On behalf of the Interagency Autism Coordinating Committee (IACC), the National Institute of Mental Health is seeking comments to inform the annual update of the IACCStrategic Plan for Autism Spectrum Disorder (ASD) Research as required by the Combating Autism Act of 2006.
The purpose of this Request for Information (RFI) is to solicit input from ASD stakeholders to inform the next update of the Strategic Plan. In the RFI form, there will be an opportunity to provide input oneach section of the IACC Strategic Plan. Please include suggestions regarding missing or underrepresented knowledge areas, new opportunities needed for advancing research and knowledge about ASD, and suggestions for prioritizing research objectives.
A new Mayo Clinic study, published in the August 1 edition of Pediatrics, finds that autistic kids in the study were more likely than their nonautistic counterparts to be picky eaters or constipated. But the researchers did not find a significant difference between the two groups when it came to diarrhea, abdominal discomfort, bloating, reflux or vomiting.
According to Pediatrics, “as constipation and feeding issues/food selectivityoften have a behavioral etiology, data suggest that a neurobehavioralrather than a primary organic gastrointestinal etiology mayaccount for the higher incidence of these gastrointestinal symptomsin children with autism.”
For years, parents, physicians and researchers have wondered whether people with autism suffered from more digestive problems than the rest of the population. Many autistic children are following aggressive medical regimens aimed at treating suspected gut trouble, including multiple nutritional supplements, and anti-fungal, anti viral and antibiotic medications. Some also are on a restrictive diet.
Pediatrics is the official journal of the American Academy of Pediatrics.
The Autism Science Foundation’s “Science and Sandwiches” program this week featured a presentation by Dr. Richard Grinker, Professor of Anthropology at George Washington University and author of critically acclaimed and extremely popular book “Unstrange Minds: Mapping the World of Autism”. Dr. Grinker spoke about the science of autism as a cultural system. He emphasized the importance of culture in understanding how societies view illnesses, and discussed how in a variety of different historical contexts, radical shifts in how illnesses are identified, treated, and counted resulted not from new scientific discoveries but from cultural changes. Grinker then noted that a number of factors produced the global rise in autism awareness, with some being more salient than others depending upon cultural context. For example, autism awareness has increased significantly in South Korea as the result of a new documentary film, highlighting both the strengths and deficits of people with autism and their families, while in the United States, awareness was a result of deinstitutionalization, diagnostic substitution, and changes in disability rights, among others, all acting in concert.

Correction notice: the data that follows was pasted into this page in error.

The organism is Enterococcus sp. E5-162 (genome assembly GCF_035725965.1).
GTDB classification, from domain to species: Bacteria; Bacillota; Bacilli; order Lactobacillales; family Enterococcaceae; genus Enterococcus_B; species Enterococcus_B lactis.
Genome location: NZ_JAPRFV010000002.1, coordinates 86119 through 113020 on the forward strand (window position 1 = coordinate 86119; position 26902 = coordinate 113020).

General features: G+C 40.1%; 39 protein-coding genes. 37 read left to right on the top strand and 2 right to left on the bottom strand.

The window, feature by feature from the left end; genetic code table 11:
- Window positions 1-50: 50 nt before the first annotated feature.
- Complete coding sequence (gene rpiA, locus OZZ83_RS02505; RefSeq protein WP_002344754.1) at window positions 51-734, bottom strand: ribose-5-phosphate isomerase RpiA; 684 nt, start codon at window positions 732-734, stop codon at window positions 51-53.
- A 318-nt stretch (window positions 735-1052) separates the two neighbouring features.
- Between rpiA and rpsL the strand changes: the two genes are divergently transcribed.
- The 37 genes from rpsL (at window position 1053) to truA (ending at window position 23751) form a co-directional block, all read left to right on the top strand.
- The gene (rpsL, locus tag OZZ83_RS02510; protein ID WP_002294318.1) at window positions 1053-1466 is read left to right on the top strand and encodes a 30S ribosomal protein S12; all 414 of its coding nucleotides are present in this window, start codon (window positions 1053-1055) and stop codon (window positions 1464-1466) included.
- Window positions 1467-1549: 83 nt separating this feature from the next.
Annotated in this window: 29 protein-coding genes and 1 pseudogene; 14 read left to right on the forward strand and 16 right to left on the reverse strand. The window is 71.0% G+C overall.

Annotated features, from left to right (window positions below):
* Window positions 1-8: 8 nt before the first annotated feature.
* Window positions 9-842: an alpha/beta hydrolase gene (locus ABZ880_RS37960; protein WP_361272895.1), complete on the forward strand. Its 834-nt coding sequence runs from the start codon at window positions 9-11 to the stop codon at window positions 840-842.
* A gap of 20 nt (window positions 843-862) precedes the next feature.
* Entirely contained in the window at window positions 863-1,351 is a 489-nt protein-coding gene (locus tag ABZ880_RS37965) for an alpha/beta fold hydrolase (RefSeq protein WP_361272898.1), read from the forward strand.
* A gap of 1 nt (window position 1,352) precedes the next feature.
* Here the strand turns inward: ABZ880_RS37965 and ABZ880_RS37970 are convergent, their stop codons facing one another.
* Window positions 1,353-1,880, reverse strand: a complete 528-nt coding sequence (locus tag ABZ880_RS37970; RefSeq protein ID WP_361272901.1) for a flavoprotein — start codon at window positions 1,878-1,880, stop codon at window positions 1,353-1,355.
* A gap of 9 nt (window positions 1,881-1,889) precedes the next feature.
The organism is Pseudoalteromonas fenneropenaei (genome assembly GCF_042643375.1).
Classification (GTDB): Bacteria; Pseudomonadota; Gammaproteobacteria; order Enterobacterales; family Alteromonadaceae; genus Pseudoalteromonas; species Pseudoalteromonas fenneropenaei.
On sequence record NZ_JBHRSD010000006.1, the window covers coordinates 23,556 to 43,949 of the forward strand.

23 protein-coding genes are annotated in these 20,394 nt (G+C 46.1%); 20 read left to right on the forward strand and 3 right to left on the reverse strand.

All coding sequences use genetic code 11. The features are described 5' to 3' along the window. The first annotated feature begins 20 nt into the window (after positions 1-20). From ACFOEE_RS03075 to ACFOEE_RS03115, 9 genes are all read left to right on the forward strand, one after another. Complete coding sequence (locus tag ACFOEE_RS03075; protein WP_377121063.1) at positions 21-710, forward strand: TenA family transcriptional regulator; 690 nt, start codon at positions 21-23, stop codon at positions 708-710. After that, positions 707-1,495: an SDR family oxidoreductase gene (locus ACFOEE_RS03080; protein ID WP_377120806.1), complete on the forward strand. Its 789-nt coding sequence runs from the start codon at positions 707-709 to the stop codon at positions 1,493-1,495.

Despite the increase in awareness, Grinker noted that there is little scientific knowledge about ASD outside of North America and Western Europe. Indeed, there are insufficient data to estimate the prevalence of autism in the Caribbean, Central and South America, Eastern Europe, the Middle East, South and Southeast Asia, and the entire continent of Africa. Although, he said, most researchers expect that the onset and core symptoms of ASD are consistent across cultures, this remains an assumption. He stated that ASD experts to date know little about how genetic heterogeneity and cultural differences interact to influence the kind and range of impairments that are associated with ASD, its prevalence, course, or familial patterns. He concluded by praising advocates – including his own autistic daughter – for showing that autism can be reconfigured as possibility rather than limitation.
Additional “Science and Sandwiches” presentations are currently being planned for Philadelphia, South Florida and New York City. If you’re interested in hosting an event, write to email@example.com
A Town Hall meeting of the IACC Services Subcommittee will take place on Friday, July 24, 2009 from 10:45 a.m. to 2:00 p.m. CTatthe2009 Autism Society of America National Conference at the Pheasant Run Resort and Spa in St.Charles, IL.
The meeting will be open to the public, with attendance limited to space available in the main room and overflow room. The meeting will begin with a 30 minute presentation by members of the IACC, followed by an open microphone session in which comments may be shared on topics related to services for people with ASD. Topics of particular interest include: Questions 5 and 6 of theIACC Strategic Plan for ASD Research: “Where can I turn for services?” and “What does the future hold?”
Highly prestigious Science Magazine has published an article about Dr. Eric London’s resignation from Autism Speaks entitled “Resignations Highlight Disagreement on Vaccines in Autism Group“. Although usually only available to paying subscribers, Science Magazine has given the Autism Science Foundation special permission to link to the full article from its web site. Click here to access the link.